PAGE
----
Finding Adventure All Over Kaua‘i

There are few trails on the Garden Isle that Loren Johnson hasn’t hiked, and he’s happy to share them through the Kaua’i Adventure Club

Loren Johnson, Kaua’i Adventure Club co-organizer, can out-hike anyone.

“People assume because you’re a certain age that you’re ready for the front porch and your whittler,” jokes his friend and Kaua’i Adventure Club member Jeanne Dooley.

But that’s certainly not the case with Johnson, who avidly has been hiking Kaua’i trails since moving to the island six years ago from Alaska.

Johnson’s passion for traversing Garden Isle trails is largely the reason Kaua’i Adventure Club has become so popular. The group was originally founded by a friend of Johnson’s, for whom he served as a tour guide when she first moved to the island. Though his friend has since moved away, Johnson voluntarily has taken the reins of Kaua’i Adventure Club and continues to manage cohesiveness within the group.

The club is affiliated with a larger organization called with more than 12 million members worldwide. It is a website where people with similar interests get together and participate in group activities.

“You name it, it’s being done somewhere, probably even at this moment,” says Johnson. “That’s how many groups there are.”

People can connect to Kaua’i Adventure Club through the website and join hikes, canoe trips, beach bon fires and many other activities around the island offered by various individuals looking to form a group activity.

“You choose one you like and RSVP,” explains Johnson. “That’s about it.”

Members also create their own activities and invite people to participate. Anyone can join, visitors and kama’aina alike.

Dooley didn’t know anyone aside from her children when she moved to the island in December 2012. She was excited to discover Kaua’i Adventure Club, which currently has more than 600 members, and became a member.

“It is a really cool group,” she says. “They are all people who want to do stuff outside and just get out and enjoy.”

The club also provides a sense of community and camaraderie where lasting friendships are made.

“And the nice thing about it is that there are no strings,” she says. “If you show up, great, if you don’t, that’s OK. There are always enough people who show up that it’s always fun. And if only two people show up, it’s still worth doing.”

Dooley is grateful for joining the group and becoming friends with Johnson, who often leads the hikes. She especially enjoyed a recent outing to Makauwahi Cave Reserve.

“I’m not in the Galapagos Islands and here’s this humongous tortoise. That was pretty awesome,” she says of visiting the reserve’s environmental restoration program that includes the ancient creatures.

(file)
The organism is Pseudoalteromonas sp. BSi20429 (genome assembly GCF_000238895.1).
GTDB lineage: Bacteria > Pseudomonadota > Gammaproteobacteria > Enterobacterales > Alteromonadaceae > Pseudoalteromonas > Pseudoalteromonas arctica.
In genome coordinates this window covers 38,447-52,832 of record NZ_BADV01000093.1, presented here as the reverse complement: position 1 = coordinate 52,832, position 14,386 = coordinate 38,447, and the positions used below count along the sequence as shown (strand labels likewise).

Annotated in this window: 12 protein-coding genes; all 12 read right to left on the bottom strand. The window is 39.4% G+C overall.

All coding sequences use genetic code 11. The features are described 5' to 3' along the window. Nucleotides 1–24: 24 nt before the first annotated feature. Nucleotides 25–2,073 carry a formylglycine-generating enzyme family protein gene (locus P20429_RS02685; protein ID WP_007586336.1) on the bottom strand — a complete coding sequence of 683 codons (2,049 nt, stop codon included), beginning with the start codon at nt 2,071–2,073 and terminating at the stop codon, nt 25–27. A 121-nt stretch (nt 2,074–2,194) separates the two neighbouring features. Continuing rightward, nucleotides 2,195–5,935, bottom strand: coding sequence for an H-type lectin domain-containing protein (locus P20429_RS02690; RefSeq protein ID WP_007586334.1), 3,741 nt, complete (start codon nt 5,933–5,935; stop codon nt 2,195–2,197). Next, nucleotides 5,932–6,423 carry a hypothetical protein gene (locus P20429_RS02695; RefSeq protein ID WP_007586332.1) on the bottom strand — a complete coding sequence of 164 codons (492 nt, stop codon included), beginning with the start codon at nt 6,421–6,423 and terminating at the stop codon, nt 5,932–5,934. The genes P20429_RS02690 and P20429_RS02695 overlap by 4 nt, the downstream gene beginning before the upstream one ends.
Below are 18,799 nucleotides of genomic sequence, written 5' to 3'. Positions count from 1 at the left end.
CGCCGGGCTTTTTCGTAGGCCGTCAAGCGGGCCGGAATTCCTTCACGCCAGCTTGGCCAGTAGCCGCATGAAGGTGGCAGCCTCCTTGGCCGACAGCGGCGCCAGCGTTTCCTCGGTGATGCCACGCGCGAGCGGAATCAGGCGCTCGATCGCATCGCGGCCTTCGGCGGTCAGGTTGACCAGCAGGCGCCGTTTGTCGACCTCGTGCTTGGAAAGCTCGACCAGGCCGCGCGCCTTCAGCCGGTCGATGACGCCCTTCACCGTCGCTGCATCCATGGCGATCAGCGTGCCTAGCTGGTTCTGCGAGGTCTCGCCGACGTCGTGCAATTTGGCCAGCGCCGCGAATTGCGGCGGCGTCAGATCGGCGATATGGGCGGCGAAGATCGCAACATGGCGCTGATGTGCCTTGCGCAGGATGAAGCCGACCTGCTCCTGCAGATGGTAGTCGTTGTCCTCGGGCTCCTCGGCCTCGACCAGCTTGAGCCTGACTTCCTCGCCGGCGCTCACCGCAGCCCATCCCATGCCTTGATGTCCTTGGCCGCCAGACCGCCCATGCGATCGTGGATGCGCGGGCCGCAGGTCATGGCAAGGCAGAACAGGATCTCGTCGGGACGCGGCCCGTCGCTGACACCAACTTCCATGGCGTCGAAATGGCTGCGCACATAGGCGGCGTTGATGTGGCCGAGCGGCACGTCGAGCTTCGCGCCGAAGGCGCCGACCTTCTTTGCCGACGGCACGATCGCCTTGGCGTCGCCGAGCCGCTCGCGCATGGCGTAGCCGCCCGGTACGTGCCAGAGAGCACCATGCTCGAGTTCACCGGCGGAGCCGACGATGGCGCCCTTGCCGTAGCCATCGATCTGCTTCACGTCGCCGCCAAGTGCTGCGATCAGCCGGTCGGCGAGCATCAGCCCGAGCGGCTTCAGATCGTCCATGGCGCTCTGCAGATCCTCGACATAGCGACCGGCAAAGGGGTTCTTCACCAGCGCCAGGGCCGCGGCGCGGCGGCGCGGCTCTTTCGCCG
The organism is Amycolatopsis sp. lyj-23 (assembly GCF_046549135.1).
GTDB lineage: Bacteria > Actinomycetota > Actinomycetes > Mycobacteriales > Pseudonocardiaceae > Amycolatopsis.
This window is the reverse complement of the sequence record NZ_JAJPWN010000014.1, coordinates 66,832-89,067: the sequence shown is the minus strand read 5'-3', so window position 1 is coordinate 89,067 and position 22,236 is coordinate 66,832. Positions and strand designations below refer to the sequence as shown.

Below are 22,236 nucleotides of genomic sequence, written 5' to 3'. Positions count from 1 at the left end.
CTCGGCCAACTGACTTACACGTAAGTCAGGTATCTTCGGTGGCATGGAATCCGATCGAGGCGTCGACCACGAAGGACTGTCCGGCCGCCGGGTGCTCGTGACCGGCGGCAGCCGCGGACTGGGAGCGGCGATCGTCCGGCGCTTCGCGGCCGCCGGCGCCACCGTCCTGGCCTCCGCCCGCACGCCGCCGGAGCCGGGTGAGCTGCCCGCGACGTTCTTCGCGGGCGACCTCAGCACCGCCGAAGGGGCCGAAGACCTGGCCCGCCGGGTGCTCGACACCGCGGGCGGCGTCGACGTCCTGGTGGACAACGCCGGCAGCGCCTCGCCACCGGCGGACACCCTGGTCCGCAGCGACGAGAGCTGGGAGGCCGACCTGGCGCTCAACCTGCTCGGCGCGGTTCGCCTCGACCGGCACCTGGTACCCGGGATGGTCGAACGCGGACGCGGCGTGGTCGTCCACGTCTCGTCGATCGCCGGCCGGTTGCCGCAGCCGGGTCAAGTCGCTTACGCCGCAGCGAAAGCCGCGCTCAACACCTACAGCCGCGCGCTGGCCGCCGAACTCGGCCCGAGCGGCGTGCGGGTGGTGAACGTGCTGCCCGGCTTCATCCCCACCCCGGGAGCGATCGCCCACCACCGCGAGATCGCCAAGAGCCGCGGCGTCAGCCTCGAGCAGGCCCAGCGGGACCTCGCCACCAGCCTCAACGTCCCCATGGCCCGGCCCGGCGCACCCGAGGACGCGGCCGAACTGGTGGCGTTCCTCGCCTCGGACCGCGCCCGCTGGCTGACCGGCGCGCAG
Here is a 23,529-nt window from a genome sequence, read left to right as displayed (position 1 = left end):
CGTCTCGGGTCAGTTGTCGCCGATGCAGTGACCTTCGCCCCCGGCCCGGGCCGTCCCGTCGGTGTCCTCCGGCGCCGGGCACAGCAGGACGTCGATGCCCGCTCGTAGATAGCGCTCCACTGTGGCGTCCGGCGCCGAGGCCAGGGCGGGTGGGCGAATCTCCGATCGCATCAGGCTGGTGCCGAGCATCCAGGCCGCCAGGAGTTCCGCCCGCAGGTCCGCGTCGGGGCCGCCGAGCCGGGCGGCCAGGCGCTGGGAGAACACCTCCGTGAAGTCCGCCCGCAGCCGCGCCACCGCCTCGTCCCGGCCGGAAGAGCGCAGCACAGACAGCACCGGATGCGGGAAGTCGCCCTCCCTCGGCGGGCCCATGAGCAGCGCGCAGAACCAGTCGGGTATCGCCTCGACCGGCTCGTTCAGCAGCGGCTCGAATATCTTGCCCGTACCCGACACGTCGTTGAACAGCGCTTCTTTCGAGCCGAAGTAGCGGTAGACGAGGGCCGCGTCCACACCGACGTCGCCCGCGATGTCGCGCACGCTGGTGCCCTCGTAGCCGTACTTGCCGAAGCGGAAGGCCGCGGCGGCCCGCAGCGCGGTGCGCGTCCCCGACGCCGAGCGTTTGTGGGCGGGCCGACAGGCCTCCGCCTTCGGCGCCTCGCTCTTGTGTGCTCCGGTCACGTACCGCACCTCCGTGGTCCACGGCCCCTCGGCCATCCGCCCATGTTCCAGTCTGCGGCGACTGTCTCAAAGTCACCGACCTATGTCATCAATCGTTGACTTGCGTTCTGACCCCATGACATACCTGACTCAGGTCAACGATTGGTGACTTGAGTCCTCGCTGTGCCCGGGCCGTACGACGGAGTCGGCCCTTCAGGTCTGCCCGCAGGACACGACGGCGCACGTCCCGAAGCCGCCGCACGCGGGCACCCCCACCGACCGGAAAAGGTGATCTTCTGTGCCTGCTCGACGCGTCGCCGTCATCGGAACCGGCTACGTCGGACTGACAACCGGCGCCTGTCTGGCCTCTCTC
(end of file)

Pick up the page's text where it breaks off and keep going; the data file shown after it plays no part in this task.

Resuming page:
“Loren knows all these little ins and outs of places on Kaua’i,” Dooley adds. “When he offers to be a free tour guide, man, take him up on it.”

Dooley also has seen a plethora of waterfalls “up close and cozy” since becoming a Kaua’i Adventure Club member.

The most popular activity the club hosts, however, is a monthly full moon beach bon fire gathering at Kealia.

“We just enjoy watching the moon come out of the ocean and seeing a whale jump over it,” jokes Johnson. “We actually did that once.”

A group of at least 15 people regularly show up to the bon fires.

Hikes, however, generate smaller groups, typically around five people. The hikes range in difficulty from easy to strenuous and are open to people of all ages.

Johnson recently completed a hike to Hanakapiai Falls with five people – four men over age 70 and one woman in her 60s.

So no excuses, he jokes. Johnson admits, however, that he initially wasn’t able to easily climb mountains. The first hike he ever tackled was Sleeping Giant, beginning at Kuamoo Road, but he couldn’t make it past the pine tree forest where the trail takes a sharp turn uphill.

“I’ve come a long way since then,” he says.

“Now everyone is trying to keep up with him,” says Dooley.

When asked why he devotes so much of his free time to hosting hikes and tours, he explains, “It’s healing.”

Spending time in places such as Alakai Swamp is especially rewarding – the birds, the serenity and the views are priceless to Johnson.

“This place is probably the most beautiful place on the planet,” says Dooley.

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